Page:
Capital Gazette wins special Pulitzer Prize citation for coverage of newsroom shooting that killed five

Baltimore woman killed with 10-year-old son in shopping center crash remembered as loving mother, hard worker

Employees at Primo Chicken decided to keep the Hollins Market restaurant open Saturday despite their grief stemming from the sudden absence of one of their longtime coworkers.

Maria Ramirez, a 31-year-old assistant manager who began working at the restaurant shortly after it opened five years ago, was killed in a car accident Friday at a Southwest Baltimore shopping center, along with her 10-year-old son. The crash at the Mount Clare Junction shopping center also injured two more family members who were in a pickup truck with them when the driver jumped a curb and crashed into a brick building, according to Baltimore police.

One of the occupants allegedly opened the door as the truck, a 2005 Chevrolet Silverado, began to accelerate through the parking lot, eventually striking the front wall of the building. Ramirez and her son Yonathan Ramirez were ejected from the vehicle during the crash, police spokesman Jeremy Silbert said.

Maria Ramirez was pronounced dead at the scene and Yonathan was taken to a hospital where he died later Friday evening, police said.

Ali Eshghi, owner of Primo Chicken, remembered Ramirez as a friendly, responsible employee who started as a part-time worker and soon began working full-time at the restaurant, which specializes in Peruvian chicken.

“I was really shocked. It’s someone you spend every day with,” Eshghi said. “I didn’t know her personally but at work just spending that time with her, it’s just shocking.”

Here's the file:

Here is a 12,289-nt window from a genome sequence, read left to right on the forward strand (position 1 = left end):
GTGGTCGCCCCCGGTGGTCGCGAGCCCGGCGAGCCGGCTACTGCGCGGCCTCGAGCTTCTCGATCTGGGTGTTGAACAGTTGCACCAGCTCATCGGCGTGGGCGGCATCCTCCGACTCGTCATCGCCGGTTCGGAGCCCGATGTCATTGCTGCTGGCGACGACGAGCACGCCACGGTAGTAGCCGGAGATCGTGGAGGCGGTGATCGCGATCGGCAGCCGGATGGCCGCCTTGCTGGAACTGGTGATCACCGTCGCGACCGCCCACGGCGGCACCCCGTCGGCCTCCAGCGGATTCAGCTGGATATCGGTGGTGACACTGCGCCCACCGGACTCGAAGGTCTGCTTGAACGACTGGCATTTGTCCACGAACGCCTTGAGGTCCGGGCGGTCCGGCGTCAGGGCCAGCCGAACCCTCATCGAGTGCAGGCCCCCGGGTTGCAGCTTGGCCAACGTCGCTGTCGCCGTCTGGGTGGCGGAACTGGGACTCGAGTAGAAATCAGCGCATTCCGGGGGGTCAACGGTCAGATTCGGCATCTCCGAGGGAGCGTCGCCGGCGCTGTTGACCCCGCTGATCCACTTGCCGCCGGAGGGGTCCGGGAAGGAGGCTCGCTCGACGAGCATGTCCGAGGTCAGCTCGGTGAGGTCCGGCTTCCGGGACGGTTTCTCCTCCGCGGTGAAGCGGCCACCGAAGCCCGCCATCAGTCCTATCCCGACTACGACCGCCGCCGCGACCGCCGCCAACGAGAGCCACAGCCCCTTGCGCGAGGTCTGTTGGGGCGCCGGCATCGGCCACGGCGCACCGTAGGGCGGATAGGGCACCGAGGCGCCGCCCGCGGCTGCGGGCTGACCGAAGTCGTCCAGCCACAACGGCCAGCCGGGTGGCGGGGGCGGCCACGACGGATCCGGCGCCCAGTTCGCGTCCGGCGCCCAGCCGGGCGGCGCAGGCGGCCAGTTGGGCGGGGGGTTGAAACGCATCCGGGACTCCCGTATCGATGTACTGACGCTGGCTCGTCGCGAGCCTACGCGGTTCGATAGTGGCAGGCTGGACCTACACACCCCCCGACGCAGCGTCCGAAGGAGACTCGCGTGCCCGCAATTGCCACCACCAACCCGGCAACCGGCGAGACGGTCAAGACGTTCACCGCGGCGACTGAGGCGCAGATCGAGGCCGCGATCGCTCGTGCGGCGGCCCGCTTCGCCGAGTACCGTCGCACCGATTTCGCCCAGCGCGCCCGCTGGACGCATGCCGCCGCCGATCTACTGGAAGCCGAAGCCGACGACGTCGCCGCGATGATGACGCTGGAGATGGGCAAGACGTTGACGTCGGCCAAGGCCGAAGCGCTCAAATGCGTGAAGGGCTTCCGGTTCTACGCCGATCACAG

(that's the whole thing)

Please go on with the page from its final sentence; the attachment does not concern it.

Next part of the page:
Ramirez lived blocks away from the eatery in Franklin Square, and she was always willing to pick up an extra shift when her coworkers needed help, Eshghi said.

Fellow employees at Primo Chicken declined to speak Monday, saying they were still too shaken by Ramirez’s death to talk about it. Eshghi said the staff decided it was best to keep working. “We’re just trying to figure out as a business how to move forward,” he said.

Eshghi said he and Ramirez often made small talk about their families, and it was obvious Ramirez’s children were important to her. Her 9-year-old daughter was also injured in the crash. The 9-year-old and a 15-year-old girl, another relative, were taken to a hospital after the accident and are expected to survive, police said.

The driver of the truck, a 30-year old man, was not injured in the crash and remained at the scene, police said. Police did not identify the driver, and his relationship to the four passengers was unclear, Silbert said.

“To see something like this, it’s very upsetting,” Silbert said.

Silbert said Friday police had no reason to suspect the crash was intentional. Police are investigating whether a malfunction or mechanical issues in the truck played a role in the crash, he said.

Anyone with information about the crash is asked to call 410-396-2606.

Baltimore Sun reporter Tim Prudente contributed to this article.

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